Overspent During the Holidays? Here’s What To Do (And What Not To Do)


We’ve all been there, haven’t we? It’s the end of the year, and you’re starting to feel a little overwhelmed by your finances. You spent too much on gifts and food for holiday parties, and now that the celebrations are over and the bills are coming in, it feels like you won’t be able to pay them off in time. Don’t panic! There are ways to get out of this situation without racking up more credit card debt or ruining your credit score. Here are some tips for getting back on track financially after the holidays:

Take stock of how much you owe

  • Take stock. It’s important to know what you owe, so make a list of all of your debts and add up the total amount. Then compare this amount to your income and decide how much you can afford to pay on each debt each month. Aim to pay off credit cards with high-interest rates first.
  • Determine how much money you have available to put towards paying down your balances.
  • Make a plan.  Now that you know how much money you have available for paying off debts, decide what steps to take next by reviewing our suggestions below.

Don’t just pay the minimum balance

“I’ve been there,” you might be thinking. “The minimum payment is much easier than cutting back on spending and making myself go without.” If this sounds like you, let’s consider the impact of just paying the minimum balance every month:

If you have $5,000 in credit card debt at an average interest rate of 17%, with a payment plan that requires only monthly minimum payments of approximately $70 per month, it will take more than 20 years to pay off the balance if no interest is added to your account during that time period. In the end, you’re also paying much, much more than you initially owed.

In other words, unless something changes—like making additional payments on top of your monthly minimums—you could be paying for things long after they’re gone. Plus, carrying a high balance impacts your credit utilization ratio which could lower your credit score. 

Cut back on other expenses

If you’re looking to make the most of your money, it’s time to begin cutting back on other expenses.

  • Cut back on entertainment. That means fewer nights at the movies and less spending at restaurants. Instead, make plans with friends and family for a game or movie night, or for a potluck dinner that you can share together.
  • Cut back on eating out. It doesn’t help that many restaurants offer discounts during this season—so if you’re trying not to spend too much money, keep in mind that it’s okay not to buy lunch every day as long as there is food available in your house!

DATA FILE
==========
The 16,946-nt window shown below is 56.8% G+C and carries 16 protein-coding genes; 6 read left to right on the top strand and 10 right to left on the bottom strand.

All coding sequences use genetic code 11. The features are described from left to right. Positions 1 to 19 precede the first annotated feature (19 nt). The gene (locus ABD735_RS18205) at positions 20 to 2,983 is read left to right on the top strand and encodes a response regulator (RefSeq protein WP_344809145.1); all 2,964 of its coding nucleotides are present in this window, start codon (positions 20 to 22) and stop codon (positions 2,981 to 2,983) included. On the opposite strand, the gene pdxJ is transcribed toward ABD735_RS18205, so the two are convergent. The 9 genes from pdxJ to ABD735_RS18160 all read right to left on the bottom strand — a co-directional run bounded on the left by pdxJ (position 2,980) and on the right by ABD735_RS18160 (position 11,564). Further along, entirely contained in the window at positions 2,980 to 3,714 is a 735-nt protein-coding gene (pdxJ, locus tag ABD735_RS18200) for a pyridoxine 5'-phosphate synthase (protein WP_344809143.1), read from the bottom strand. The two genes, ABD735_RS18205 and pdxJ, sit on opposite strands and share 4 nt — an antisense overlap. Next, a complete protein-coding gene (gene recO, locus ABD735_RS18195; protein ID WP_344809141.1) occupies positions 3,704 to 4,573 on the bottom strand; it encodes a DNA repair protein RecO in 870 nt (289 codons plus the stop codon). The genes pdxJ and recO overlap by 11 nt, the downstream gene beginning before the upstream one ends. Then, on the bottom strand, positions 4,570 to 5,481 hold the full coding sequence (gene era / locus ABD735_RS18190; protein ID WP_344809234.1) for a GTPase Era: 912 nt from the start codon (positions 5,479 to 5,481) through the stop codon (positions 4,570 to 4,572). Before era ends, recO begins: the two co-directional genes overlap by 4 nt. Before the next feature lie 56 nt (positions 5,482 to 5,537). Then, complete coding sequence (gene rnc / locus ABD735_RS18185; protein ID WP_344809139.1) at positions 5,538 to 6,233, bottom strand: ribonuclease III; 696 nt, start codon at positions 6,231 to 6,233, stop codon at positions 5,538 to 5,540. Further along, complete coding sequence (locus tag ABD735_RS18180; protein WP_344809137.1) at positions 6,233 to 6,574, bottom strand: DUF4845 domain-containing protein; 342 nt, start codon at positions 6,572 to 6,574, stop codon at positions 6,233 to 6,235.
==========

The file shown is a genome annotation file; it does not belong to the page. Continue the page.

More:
• Cut back on extra luxuries and non-essentials like decor, toys, and accessories. Rather than wasting money on things you don’t need, why not put it towards paying down debt?

Try a personal loan

If you’re struggling with debt, a personal loan can be an excellent solution. For example, if you have high-interest credit card debt that is difficult to pay off and just want to get out of credit card debt altogether, a personal loan could help you do that. Personal loans typically have lower interest rates than credit cards and have one fixed-monthly payment. You could even consolidate multiple credit card balances into one personal loan.

Personal loans are also good for covering unexpected expenses like medical bills or car repairs. If something were to happen and suddenly there was a large expense in your life but no way to pay it, having a personal loan would allow the funds necessary without having to touch any of your other assets like retirement accounts or home equity loans/lines of credit (HELOC).


We know it’s not easy to face these kinds of financial problems, but the sooner you take action to fix them, the better off you’ll be. Consider taking out a personal loan from an online lender like Credit Direct if you find yourself in over your head with holiday debt. With a lower interest rate and fixed monthly payment, you’ll be free from that holiday debt faster! Check rates in minutes here with no effect to credit score.

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